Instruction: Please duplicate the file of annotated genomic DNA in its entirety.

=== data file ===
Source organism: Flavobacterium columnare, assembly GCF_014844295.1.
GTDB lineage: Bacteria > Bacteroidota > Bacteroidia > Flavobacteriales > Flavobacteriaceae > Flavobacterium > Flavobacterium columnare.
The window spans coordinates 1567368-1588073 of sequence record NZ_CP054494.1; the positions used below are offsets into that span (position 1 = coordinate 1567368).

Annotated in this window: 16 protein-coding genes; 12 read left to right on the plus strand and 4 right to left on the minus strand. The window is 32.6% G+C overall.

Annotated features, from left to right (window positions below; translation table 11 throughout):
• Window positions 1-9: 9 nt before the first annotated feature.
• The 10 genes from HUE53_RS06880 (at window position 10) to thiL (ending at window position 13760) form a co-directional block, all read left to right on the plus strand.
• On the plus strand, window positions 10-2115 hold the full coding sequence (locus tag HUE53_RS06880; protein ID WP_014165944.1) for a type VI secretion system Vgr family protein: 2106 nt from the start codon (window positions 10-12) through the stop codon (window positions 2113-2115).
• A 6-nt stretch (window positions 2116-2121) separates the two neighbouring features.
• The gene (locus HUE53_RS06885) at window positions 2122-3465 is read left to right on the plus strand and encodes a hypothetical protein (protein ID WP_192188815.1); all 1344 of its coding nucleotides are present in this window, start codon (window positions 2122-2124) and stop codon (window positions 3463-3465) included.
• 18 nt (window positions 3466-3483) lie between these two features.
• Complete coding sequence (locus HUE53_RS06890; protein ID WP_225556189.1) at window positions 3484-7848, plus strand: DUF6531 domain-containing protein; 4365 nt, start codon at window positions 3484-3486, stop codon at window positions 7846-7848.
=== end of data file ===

Source organism: Flavobacterium columnare, assembly GCF_014844295.1.
GTDB lineage: Bacteria > Bacteroidota > Bacteroidia > Flavobacteriales > Flavobacteriaceae > Flavobacterium > Flavobacterium columnare.
The window spans coordinates 1567368-1588073 of sequence record NZ_CP054494.1; the positions used below are offsets into that span (position 1 = coordinate 1567368).

Annotated in this window: 16 protein-coding genes; 12 read left to right on the plus strand and 4 right to left on the minus strand. The window is 32.6% G+C overall.

Annotated features, from left to right (window positions below; translation table 11 throughout):
• Window positions 1-9: 9 nt before the first annotated feature.
• The 10 genes from HUE53_RS06880 (at window position 10) to thiL (ending at window position 13760) form a co-directional block, all read left to right on the plus strand.
• On the plus strand, window positions 10-2115 hold the full coding sequence (locus tag HUE53_RS06880; protein ID WP_014165944.1) for a type VI secretion system Vgr family protein: 2106 nt from the start codon (window positions 10-12) through the stop codon (window positions 2113-2115).
• A 6-nt stretch (window positions 2116-2121) separates the two neighbouring features.
• The gene (locus HUE53_RS06885) at window positions 2122-3465 is read left to right on the plus strand and encodes a hypothetical protein (protein ID WP_192188815.1); all 1344 of its coding nucleotides are present in this window, start codon (window positions 2122-2124) and stop codon (window positions 3463-3465) included.
• 18 nt (window positions 3466-3483) lie between these two features.
• Complete coding sequence (locus HUE53_RS06890; protein ID WP_225556189.1) at window positions 3484-7848, plus strand: DUF6531 domain-containing protein; 4365 nt, start codon at window positions 3484-3486, stop codon at window positions 7846-7848.